Legend of the Fist: The Return of Chen Zhen


Oh I do like to punish myself.  Why else would I watch a film that is based on a character that has appeared in numerous Films and TV Series, that I have never seen.  Moreover, this one is a direct sequel to a popular TV show that I have never watched?  The answer is I think in the casting.  Donnie Yen has been on a roll recently, the perma-tan and unbuttoned shirts being replaced by some recently uncovered acting ability to match his undoubted fighting skills.  Shu Qi has also appeared in a few exceptional movies, and I usually find her very watchable,  and far more than the obvious eye candy.  Add a supporting cast that includes Anthony Wong, and well, it would be rude of me not to watch it huh?

The rather over-titled “Legend of the Fist: The Return of Chen Zhen” starts during the first world war, where we are shown the role that a small number of Chinese played in supporting the British and French Efforts.  After a rather decent action sequence, where Chen Zhen (Yen) fakes his death, we are bought forward to pre-sino war Shanghai, where the city is still vibrant, but in cut up under the control of various parties, including the British, and most importantly, the Japanese.  We spend most of our time in a 1920’s nightclub, owned by a somewhat shady “businessman” Liu Yutian(Wong), where the star attraction is singer Kiki (Shu Qi).  Chen Zhen appears on the scene, and somehow ingratiates himself into becoming a partner in the nightclub, although this is really a way to gather information for the resistance movement, as the club is frequented by all the various nationalities.  Chen Zhen gets involved in foiling an assassination attempt on the son of a Chinese Warlord, and does so whilst dressed as a film character, who looks something like Kato from The Green Hornet.  Thus the resistance now has a superhero to rally around.  Sadly, the Japanese really up their game, and bring ever more extreme pressure to bear on the Chinese, which is not helped by some characters not being totally honest about where their allegiances lie.

The film is as good looking as you would expect from the money spent on it and the visual talents of Andrew Lau behind the lens.  Some shaky CGI notwithstanding, the recreation of 1920’s Shanghai is well done.  Sadly, although Lau certainly knows how to do good looking, I am never to sure her really knows how to direct that well – the camera is always moving, which I find annoying, and the action sequences are too close up.  We see lots of preening and jumping about, but too often we just see a foot or a fist in close up hitting flesh or a wall.  Whilst the action is indeed ok, and actually welcome (and to be fair, the opening sequence is quite excellent), there really is not enough of it.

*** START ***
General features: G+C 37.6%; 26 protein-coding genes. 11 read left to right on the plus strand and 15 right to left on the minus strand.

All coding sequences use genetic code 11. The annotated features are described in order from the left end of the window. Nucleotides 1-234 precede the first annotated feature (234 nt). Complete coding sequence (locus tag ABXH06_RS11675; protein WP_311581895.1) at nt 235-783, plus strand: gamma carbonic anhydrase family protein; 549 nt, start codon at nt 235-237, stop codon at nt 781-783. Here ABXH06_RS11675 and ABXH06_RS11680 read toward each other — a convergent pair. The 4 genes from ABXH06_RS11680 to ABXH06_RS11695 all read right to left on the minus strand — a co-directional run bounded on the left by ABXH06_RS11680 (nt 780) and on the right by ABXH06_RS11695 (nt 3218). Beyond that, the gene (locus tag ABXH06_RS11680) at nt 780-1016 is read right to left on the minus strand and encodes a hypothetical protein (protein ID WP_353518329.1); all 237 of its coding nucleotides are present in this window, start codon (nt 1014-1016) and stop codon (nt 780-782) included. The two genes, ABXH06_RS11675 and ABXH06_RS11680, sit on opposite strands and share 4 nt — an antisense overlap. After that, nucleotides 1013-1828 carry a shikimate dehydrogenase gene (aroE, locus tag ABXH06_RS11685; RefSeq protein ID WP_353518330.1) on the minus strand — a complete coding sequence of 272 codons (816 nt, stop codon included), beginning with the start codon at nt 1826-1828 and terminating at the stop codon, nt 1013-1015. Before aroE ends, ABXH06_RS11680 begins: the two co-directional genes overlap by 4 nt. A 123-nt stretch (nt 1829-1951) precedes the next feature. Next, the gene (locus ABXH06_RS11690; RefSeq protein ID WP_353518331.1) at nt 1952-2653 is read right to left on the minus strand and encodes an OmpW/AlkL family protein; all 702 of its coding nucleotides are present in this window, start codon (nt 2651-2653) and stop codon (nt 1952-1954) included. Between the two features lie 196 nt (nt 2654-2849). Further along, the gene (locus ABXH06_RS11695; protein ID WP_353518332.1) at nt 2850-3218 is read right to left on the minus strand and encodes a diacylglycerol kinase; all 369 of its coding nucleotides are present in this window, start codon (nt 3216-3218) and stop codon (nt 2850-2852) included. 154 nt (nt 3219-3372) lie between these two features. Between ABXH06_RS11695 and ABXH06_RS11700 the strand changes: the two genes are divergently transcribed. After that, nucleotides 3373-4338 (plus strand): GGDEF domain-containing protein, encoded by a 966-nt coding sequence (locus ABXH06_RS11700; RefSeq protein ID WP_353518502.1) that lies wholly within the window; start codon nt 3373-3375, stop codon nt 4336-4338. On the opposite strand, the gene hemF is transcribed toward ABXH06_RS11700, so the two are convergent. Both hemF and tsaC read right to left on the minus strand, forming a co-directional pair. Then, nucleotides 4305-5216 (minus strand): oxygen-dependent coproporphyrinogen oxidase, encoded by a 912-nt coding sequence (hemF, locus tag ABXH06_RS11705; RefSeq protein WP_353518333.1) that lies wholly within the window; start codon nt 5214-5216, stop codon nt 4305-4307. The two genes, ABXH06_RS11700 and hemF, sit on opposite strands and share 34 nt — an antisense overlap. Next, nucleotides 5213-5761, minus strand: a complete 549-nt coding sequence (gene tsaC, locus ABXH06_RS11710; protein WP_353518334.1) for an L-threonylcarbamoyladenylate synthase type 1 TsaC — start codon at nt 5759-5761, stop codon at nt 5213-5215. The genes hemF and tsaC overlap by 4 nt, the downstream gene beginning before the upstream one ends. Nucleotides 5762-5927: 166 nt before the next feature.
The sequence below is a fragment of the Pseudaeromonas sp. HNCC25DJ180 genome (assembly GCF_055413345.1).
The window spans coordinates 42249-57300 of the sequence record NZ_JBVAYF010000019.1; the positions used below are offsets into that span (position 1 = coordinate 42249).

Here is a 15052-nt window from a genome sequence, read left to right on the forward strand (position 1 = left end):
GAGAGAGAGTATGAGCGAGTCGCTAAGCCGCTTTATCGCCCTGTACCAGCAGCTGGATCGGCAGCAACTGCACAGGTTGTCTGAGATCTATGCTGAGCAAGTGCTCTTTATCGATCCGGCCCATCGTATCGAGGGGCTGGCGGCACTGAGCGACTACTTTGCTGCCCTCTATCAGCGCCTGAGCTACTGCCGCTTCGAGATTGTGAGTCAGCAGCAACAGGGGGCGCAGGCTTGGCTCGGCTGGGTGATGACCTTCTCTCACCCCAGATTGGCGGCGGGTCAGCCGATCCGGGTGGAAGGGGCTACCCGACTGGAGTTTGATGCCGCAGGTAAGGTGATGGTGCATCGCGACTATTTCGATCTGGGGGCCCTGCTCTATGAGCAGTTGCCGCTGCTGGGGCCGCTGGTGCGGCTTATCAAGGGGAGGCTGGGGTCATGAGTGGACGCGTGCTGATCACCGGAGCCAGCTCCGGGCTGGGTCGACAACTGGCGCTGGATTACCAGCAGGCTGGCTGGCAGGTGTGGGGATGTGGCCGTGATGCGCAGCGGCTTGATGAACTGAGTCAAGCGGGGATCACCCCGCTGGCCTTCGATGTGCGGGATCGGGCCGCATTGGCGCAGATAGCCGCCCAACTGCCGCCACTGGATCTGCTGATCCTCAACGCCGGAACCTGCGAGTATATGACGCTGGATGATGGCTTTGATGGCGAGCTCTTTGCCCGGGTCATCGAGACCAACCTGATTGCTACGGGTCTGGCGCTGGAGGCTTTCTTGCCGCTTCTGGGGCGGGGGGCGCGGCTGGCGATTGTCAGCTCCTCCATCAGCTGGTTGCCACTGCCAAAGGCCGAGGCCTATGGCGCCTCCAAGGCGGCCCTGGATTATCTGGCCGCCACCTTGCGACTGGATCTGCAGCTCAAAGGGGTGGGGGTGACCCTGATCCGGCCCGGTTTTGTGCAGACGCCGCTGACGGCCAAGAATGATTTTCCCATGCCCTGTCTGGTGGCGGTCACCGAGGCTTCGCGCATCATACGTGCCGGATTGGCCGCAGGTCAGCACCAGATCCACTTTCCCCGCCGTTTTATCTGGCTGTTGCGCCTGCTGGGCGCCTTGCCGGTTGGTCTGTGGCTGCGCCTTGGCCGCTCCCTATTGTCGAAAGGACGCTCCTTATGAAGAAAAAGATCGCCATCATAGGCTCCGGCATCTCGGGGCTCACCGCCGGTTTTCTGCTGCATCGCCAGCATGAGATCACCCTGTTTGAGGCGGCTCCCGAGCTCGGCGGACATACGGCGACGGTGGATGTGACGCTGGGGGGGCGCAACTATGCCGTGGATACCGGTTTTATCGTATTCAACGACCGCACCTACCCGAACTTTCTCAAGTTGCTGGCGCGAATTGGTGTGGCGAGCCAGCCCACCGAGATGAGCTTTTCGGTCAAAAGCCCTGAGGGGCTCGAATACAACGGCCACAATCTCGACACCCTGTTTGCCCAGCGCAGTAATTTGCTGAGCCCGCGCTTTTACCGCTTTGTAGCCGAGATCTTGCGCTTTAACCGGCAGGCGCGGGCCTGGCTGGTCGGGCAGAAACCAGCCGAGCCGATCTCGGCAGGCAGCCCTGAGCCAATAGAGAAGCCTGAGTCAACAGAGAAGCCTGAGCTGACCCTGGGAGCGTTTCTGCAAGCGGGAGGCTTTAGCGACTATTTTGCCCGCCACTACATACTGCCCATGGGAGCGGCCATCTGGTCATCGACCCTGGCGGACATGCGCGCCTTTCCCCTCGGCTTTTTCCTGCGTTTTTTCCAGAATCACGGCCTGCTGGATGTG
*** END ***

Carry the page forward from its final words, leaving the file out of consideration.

Because you see, the film is quite boring.  I’m all for talking in a movie, when it adds to character development, or even for a bit of exposition.  But there is a severe lack of chemistry between the principles, and I am not sure it is the actors fault.

I’m going to spoil a few things now, but I think it is ok, as the reveal happens in the first 30 minutes of the film.  It turns out that Kiki is not just a Nightclub singer fond of drinking.  She is actually a Japanese Spy.  So the idea is that she starts a relationship with Chen Zhen, and he of course would be heartbroken by this.  Except, there really is never any spark between them.  Not once did I get the feeling he was taken in by her, and her sudden change of heart seems driven by the story rather than her characterisation.  Wong does his best, but again his character has no depth.  We are told he is a little bit shady, and purely concerned with self interest, but that really does not play itself out on the screen.

In fact, this is the problem with the film.  So much is left out.  I really don’t know how Chen Zhen got freed from his captivity.  I don’t buy Kiki’s change of heart.  The superhero part which could have added some excitement is on the whole reduced to a couple of little montages.  I have no idea whatsoever have Chen Zhen actually became a partner in the Nightclub.  I am told it happened, and I am told it is a good thing.  But how? I’m really not sure.  It is like the writers decided to show the wrong beats of the story.

And boy is it racist.  I know the Japanese are responsible for some awful things.  But this bunch are utterly one-dimensional.  And that makes the film unbalanced.  Even the usual pariah’s of these films, the British, are shown to be painted in some slightly more flattering colours at times (even if it is little more than shouting “**** off Japs”).  It isn’t helped by the fact the end sequence is based on an event from the TV show, and is homaging the original Bruce Lee film, but it fails more because it is not actually working with the story of resistance that the film is trying to portray.

It’s not utterly awful.  Huang Bo is a lot of fun as the local Policeman who is balancing satisfying his British masters against his resistance work,  by playing a bumbling character.  It’s just a shame he seems to have been written out for the final 30 minutes.  The opening sequence is great fun, and actually quite informative (although it probably suggests the Chinese influence on the Great War was quite a lot more than it actually was).  In fact a lot of the best work is done in the opening 25 minutes of the film, our introduction to the Nightclub is also spectacular, but again it becomes a sequence without import – the Nightclub could have been a rallying point for both the resistance and an ideal location for the final battle, but instead it is merely a location for people to talk in.

In the end, an opportunity lost.  There is some good stuff hidden in here, so it does get a Mildly Recommended, but it is one of those that you know could and should have been one heck of a lot better. 


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